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  • Writer's pictureJohn Bell

Future Work: 5 Near-Term Realities

I recently delivered a view on key trends affecting the future of work to the Economic Forum of Albuquerque. The “red thread,” as we used to say at Ogilvy, that wove through each was digital transformation and leadership.

I could have tried to tackle some of the big existential questions about the future of work like how a guaranteed basic income may change us. Vox does a great job of digging into these big ideas. My thing is to look at what is on the horizon and could give business leaders (and employees) a strategic advantage today and tomorrow.

Rishad Tobaccowla, in his Time Passages post, mentioned that most successful individuals and firms,

“See early what others see late: Almost every successful person or company recognized a trend when it was a little stream rather than a gushing river and then committed to aligning with it.”

That’s the point of these ‘5 near-future realities.’ These trends seem like the type of stream that people can wade into now before they start to "gush." Ignoring or betting against them doesn’t seem wise.

What's Happening Now?


COVID-19 abruptly transformed the meaning and experience of “WFH.” It created “essential” and “nonessential” workers and anyone on the frontline of public-facing jobs fell under the bus of consumer anger and frustration.

Competitive low-wage rates shot up to $15 an hour, and I now know the address to text to apply for work at my McDonald’s as it’s on their billboard 24/7.

Even before COVID, builders struggled to find and keep enough skills-based tradespeople. As a society, we had diminished the value of the “trades.” Did you want your son or daughter to become an electrician or get a college degree and a “better” career? Meanwhile, the cost of traditional university became grotesquely huge pitching a generation into insurmountable debt.

THE QUESTION ISN’T HOW WE GET THE EMPLOYEES BACK IN THE BUILDING. Nor is it whether we officially raise the minimum wage (Albuquerque just did). The question is HOW DO WE RADICALLY TRANSFORM WORK.

How can we anticipate and respond to the circumstances of work – the ”Great Resignation” – to create a competitive advantage in our business and our state?

"Over 4.3 million employees resigned across the U.S. in January 2022" - U.S. Department of Labor, March 2022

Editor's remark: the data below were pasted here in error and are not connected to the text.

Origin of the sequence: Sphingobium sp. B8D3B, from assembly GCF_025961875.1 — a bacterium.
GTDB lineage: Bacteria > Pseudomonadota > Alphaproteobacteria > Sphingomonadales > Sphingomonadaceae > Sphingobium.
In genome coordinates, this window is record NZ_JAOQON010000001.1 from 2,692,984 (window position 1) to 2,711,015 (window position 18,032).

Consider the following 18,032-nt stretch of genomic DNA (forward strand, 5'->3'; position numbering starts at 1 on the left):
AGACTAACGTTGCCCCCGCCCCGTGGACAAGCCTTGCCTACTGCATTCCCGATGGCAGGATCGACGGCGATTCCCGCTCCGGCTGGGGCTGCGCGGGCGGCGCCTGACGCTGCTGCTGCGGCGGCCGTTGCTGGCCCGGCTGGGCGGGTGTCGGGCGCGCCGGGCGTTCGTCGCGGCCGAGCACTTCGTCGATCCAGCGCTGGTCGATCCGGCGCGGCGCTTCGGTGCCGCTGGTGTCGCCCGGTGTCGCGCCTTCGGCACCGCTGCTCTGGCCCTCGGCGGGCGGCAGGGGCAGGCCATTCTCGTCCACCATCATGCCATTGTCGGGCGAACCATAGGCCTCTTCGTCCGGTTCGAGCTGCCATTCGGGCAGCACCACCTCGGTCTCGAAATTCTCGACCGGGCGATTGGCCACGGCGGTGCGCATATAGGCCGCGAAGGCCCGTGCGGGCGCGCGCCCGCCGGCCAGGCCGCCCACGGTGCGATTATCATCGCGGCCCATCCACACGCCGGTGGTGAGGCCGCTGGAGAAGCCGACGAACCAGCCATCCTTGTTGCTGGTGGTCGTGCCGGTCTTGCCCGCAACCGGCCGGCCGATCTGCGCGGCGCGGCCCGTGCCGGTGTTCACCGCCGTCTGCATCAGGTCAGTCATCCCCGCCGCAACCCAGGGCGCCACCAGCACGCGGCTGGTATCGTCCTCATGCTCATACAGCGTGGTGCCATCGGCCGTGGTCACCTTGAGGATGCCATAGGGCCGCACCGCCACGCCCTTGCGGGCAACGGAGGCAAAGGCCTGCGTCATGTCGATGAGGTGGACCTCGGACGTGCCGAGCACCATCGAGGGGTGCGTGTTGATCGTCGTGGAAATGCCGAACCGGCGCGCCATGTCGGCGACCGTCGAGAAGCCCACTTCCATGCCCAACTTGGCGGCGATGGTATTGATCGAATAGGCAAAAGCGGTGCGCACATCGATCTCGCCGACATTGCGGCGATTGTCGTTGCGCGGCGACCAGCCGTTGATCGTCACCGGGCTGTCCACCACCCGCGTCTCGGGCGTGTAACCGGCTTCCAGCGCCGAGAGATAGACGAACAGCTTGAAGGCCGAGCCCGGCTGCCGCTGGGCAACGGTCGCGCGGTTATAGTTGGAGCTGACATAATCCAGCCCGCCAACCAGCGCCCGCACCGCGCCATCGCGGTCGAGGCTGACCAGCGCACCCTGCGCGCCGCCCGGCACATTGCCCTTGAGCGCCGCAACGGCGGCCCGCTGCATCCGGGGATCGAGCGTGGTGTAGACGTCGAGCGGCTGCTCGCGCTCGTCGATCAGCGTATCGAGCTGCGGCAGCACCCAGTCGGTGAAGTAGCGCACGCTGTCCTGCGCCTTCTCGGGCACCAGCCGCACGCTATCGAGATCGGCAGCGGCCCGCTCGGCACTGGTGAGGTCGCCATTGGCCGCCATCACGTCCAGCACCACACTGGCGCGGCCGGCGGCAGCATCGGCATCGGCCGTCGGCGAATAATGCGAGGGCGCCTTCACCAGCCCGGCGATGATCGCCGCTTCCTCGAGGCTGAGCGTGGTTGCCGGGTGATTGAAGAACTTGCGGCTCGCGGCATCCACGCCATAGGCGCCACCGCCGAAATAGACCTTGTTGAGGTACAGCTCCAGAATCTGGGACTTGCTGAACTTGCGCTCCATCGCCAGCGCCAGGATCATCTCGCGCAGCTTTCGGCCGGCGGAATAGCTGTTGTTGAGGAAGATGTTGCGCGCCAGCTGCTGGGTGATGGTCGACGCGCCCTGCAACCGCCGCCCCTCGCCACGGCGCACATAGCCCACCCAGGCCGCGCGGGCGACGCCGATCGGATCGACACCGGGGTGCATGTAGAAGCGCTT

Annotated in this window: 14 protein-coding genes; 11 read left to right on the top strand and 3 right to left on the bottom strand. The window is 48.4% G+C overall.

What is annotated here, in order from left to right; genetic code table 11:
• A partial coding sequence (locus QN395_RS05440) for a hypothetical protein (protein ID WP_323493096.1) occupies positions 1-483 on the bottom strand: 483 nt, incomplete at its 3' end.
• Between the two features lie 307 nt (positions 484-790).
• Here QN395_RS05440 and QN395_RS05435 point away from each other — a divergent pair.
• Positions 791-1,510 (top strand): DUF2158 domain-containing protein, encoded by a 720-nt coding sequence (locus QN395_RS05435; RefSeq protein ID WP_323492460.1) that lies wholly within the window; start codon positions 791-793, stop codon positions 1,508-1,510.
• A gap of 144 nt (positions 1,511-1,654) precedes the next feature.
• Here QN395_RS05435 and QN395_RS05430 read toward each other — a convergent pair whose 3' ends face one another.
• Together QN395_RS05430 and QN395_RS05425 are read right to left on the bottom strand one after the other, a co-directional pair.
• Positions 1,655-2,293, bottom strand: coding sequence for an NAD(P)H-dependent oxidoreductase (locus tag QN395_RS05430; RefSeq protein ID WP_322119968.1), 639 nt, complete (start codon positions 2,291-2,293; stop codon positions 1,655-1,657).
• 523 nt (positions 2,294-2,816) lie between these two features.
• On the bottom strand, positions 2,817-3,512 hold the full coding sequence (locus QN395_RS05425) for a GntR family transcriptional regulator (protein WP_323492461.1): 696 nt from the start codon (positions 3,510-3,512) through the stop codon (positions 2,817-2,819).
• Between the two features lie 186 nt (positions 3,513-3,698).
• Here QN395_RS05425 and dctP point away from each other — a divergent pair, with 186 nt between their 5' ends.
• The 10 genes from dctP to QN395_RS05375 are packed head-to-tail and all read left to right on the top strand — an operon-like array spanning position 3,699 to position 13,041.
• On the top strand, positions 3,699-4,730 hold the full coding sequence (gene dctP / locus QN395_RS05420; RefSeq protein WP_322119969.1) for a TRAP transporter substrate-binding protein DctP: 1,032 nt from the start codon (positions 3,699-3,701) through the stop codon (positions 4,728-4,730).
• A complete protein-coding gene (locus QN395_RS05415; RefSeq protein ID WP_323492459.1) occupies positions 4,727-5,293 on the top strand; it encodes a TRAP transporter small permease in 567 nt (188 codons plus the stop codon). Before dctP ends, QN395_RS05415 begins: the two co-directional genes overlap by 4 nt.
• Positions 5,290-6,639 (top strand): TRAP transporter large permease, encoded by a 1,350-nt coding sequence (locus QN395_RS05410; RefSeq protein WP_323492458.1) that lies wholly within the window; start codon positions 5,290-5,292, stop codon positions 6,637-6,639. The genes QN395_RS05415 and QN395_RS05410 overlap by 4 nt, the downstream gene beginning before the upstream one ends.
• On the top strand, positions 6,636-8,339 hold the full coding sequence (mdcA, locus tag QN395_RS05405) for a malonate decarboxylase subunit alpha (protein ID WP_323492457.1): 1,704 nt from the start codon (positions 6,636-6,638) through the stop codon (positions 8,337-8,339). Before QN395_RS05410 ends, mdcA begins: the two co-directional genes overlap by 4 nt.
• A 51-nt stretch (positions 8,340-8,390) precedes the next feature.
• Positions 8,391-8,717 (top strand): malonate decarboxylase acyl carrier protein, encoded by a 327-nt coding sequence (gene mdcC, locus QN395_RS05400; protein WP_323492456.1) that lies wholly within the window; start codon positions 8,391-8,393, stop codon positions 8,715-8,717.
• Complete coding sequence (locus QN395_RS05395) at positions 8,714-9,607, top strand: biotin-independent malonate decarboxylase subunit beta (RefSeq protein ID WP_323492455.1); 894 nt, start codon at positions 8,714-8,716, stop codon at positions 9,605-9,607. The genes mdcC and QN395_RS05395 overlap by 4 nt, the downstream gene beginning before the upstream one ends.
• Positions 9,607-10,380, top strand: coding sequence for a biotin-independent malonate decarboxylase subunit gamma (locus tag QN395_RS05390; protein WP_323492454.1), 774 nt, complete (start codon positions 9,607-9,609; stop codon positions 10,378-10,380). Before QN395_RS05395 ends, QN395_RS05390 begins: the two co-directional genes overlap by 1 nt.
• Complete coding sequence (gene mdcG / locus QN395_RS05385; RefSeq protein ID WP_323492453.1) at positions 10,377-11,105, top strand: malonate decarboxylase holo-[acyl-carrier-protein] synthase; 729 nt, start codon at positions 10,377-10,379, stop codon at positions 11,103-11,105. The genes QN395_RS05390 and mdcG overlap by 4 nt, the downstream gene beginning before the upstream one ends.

Just think about one aspect of change – office jobs that became work-from-home jobs. Many businesses saw productivity gains in WFH. Suddenly the mythology of supervised work, tiers of managers ensuring people were productive at their desks was revealed. Women and some others who held two jobs – the one they are paid for and the raising of their children – found some improvement in their lot through flexible hours and WFH. How can we go back? The genie will not go back in the bottle.


  1. Designing Collaboration (read the full post): We need to be much more intentional about designing our approach to fostering collaboration. That’s the first near-term reality -not ‘how do we get people back to the office’ but what do you want them to do there.

  2. Frictionless Onboarding (read the full post): With so many people switching jobs and being hired, and a new relationship to work emerging amongst Gen Z that suggests longevity at a company may be a thing of the past, we need fast, efficient ways to get people up to speed.

  3. Cultivating Talent (read the full post): The 3rd Near-Term Reality of the Future of Work is the radical expansion of how we cultivate talent – from planting seeds earlier in peoples' careers to hiring growth learners and then delivering training continuously.

  4. Augmented Labor (read the full post): Most of the business press on robotics highlights job displacement by robots. Some of that will happen. The mounting evidence is that we are seeing technology and data innovations that actually augment labor.

  5. The Diversity & Inclusion Mandate (read the full post): Diversity, Equity, and Inclusion (DE&I) commitments are becoming top priorities for businesses. New employees demand it. Business leaders see the financial business case and new digital tools make it possible to nudge change and measure impact.

Lynda Gratton, professor at The London Business School summed up the leadership challenge quite nicely,

“We have a real chance to be bold—to redesign work in a way that is more humane and future-proofed. So be prepared to be courageous, experimental and take risks.”

Future Work: 5 Near-Future Realities was originally delivered as a live presentation to the Economic Forum of Albuquerque in 2022.


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